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‘The mana of five men’: Why Fisher-Harris is a natural as captain

Amid the doom and gloom of his Māori side being decimated by player withdrawals ahead of their clash with the Indigenous All Stars earlier this year, John Devonshire received a message that suggested none of it would matter as long as James Fisher-Harris was the captain.  

“A comment popped up on Facebook that week and it said, ‘don’t worry about it, James Fisher-Harris has the mana (power/presence) of five men’,” Devonshire, the chair of the NZ Māori Rugby League, recalls.

“Never was a truer word spoken. It really sums up the man."

On the face of it ‘Fish’ is far from a conventional choice to captain an international rugby league team, especially when Kiwis coach Michael Maguire had plenty of players to pick from following incumbent skipper Jesse Bromwich's decision to step aside prior to the Pacific Championships. 

Fisher-Harris is a man of very few words in public settings and by all accounts usually has little to say behind closed doors either.

Fisher-Harris leads from the front

But when you walk the walk as well he does, talk becomes less important.

It's for those reasons that Isaah Yeo – his long-time captain at club level for the Panthers, and for this Saturday afternoon in the Pacific Championships final an arch-rival as a member of the Kangaroos – believed it was only a matter of time until Fisher-Harris became skipper of the Kiwis.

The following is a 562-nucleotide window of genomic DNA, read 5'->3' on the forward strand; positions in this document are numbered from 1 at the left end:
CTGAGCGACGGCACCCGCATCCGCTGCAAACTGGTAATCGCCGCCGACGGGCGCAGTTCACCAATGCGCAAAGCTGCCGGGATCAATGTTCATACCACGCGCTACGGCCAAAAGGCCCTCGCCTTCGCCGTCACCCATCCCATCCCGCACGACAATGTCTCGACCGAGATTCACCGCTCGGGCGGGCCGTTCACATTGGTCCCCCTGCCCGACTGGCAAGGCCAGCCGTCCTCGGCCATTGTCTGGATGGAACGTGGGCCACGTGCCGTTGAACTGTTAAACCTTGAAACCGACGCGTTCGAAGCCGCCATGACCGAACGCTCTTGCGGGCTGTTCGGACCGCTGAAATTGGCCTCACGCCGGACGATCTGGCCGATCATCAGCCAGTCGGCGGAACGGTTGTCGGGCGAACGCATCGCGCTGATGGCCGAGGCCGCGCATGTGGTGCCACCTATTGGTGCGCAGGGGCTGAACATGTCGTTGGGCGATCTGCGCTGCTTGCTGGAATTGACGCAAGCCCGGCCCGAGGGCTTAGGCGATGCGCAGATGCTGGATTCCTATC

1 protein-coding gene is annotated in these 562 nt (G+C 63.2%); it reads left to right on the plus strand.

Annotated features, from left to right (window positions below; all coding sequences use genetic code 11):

“It's no surprise. You could really see his development over the past few years and his growth in leadership,” Yeo told

“Because he doesn't say too much, when he does [talk] he means it and he wants to see a reaction.

You only need to look at the tape to see how he leads on the field. He takes the first carry, turns up for everyone in defence and when the going gets tough in big games he just seems to step up and lead.

Isaah Yeo

“His actions speak for themselves, that’s why he’s captain.

“He's an easy one to follow because of what he does.”

Intense face-off follows ominous Haka

After dipping his toes in the captaincy pool at last year's World Cup, when he stood in for a match against Jamaica, Fisher-Harris has impressed teammates both young and old with his approach during the Pacific Championships. 

When quizzed on his experiences with 'JFH', who he has been leading the haka alongside for the past two weeks, prop Leo Thompson summed his feelings up with a powerful closing statement – "I'll follow him anywhere". 

On Saturday at FMG Stadium Waikato in Hamilton, Fisher-Harris will be looking to lead New Zealand to their first tournament victory over Australia since the 2014 Four Nations.

The hulking front-rower and centre Joey Manu are also the lone Kiwis who remain from New Zealand's last Test win over Australia, which came five years ago in Auckland. 

Acknowledgement of Country

Penrith Panthers players and staff respect and honour the traditional custodians of the land and pay our respects to their elders past, present and future. We acknowledge the stories, traditions and living cultures of Aboriginal and Torres Strait Islander peoples on the lands we meet, gather and play on.